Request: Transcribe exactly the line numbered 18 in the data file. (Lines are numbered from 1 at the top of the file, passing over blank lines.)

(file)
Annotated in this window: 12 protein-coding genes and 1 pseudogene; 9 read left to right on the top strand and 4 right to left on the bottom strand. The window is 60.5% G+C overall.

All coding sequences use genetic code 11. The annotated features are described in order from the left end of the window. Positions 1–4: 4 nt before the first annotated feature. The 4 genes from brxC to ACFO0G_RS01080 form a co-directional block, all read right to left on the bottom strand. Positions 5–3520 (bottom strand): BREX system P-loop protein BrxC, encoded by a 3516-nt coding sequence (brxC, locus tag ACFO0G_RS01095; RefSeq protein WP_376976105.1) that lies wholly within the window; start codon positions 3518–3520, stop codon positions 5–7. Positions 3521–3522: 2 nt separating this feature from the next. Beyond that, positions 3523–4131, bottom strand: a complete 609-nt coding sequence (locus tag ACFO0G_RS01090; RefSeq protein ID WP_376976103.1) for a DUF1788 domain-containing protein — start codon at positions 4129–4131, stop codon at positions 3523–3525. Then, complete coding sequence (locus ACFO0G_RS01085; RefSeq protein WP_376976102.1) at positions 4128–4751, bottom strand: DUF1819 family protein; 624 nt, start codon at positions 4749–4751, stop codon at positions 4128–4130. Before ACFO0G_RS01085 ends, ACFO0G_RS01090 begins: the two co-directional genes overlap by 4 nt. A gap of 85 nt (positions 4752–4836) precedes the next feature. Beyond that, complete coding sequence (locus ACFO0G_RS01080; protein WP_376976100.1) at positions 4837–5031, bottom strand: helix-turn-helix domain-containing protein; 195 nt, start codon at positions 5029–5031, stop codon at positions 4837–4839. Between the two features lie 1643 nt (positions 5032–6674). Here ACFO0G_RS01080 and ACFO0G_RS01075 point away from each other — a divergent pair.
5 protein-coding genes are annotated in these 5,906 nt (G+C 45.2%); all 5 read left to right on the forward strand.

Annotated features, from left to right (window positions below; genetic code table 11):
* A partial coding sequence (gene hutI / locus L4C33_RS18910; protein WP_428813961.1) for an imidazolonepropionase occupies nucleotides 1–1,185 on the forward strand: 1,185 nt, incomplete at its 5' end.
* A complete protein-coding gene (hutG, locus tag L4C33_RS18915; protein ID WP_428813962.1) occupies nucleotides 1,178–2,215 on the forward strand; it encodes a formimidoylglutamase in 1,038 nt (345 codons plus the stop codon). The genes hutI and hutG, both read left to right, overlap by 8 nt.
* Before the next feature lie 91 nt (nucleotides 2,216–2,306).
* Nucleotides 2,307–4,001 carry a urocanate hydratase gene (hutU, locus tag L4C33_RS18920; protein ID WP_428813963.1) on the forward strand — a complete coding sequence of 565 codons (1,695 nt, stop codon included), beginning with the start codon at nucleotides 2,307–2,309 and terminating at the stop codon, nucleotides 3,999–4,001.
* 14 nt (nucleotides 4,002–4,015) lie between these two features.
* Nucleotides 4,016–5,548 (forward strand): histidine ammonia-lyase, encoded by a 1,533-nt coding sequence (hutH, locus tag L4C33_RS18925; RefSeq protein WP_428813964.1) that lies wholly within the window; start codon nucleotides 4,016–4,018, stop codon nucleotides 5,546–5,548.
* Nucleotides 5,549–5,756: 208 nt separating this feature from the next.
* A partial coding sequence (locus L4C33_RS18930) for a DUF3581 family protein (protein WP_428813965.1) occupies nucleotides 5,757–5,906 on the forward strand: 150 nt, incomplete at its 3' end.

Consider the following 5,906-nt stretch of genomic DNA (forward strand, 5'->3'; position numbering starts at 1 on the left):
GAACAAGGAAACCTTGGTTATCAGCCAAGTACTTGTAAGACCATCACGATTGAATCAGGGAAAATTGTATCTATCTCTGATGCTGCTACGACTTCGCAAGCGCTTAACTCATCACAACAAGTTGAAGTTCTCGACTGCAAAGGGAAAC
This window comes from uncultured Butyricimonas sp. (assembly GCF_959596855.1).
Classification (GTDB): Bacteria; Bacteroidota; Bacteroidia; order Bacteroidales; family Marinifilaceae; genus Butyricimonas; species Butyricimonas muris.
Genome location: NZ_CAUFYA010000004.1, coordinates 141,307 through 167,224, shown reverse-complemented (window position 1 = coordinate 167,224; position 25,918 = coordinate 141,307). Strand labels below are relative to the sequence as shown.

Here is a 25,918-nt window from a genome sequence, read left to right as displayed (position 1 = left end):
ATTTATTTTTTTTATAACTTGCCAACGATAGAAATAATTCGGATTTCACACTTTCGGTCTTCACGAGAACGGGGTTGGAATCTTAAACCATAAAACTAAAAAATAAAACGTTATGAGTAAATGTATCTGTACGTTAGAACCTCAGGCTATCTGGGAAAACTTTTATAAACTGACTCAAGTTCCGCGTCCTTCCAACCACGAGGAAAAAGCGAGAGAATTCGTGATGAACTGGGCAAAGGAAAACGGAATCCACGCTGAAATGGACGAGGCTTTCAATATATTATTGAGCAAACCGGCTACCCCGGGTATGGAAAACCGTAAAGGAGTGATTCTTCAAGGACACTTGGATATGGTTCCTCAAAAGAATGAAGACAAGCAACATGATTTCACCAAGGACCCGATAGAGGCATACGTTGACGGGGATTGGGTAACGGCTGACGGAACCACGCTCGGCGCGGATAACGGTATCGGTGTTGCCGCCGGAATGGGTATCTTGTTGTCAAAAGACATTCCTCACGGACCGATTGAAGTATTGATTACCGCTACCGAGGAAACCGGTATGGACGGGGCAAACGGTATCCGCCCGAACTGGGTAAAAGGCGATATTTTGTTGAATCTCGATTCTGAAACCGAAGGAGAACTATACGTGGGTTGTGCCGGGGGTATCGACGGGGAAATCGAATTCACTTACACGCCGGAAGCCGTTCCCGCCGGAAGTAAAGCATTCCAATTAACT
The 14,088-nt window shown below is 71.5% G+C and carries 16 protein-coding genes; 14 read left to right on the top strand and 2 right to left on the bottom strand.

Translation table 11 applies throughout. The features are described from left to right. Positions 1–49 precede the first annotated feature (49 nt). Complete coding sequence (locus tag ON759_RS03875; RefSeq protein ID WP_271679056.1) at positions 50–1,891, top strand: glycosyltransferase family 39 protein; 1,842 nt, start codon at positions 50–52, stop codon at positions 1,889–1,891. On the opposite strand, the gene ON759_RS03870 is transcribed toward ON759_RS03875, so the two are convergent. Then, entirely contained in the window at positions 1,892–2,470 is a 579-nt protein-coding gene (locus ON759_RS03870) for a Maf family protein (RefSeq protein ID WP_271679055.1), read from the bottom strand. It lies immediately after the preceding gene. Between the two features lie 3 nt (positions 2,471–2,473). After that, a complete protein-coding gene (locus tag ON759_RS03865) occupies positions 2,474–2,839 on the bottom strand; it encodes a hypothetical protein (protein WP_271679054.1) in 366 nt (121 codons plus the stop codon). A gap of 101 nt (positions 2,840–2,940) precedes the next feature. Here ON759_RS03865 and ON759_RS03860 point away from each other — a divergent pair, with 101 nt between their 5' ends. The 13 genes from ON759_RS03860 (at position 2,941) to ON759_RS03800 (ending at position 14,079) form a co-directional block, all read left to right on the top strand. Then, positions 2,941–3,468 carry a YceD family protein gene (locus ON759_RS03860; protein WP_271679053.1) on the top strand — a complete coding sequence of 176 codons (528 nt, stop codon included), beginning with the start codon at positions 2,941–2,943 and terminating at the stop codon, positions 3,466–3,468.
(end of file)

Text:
Here is a 25,918-nt window from a genome sequence, read left to right as displayed (position 1 = left end):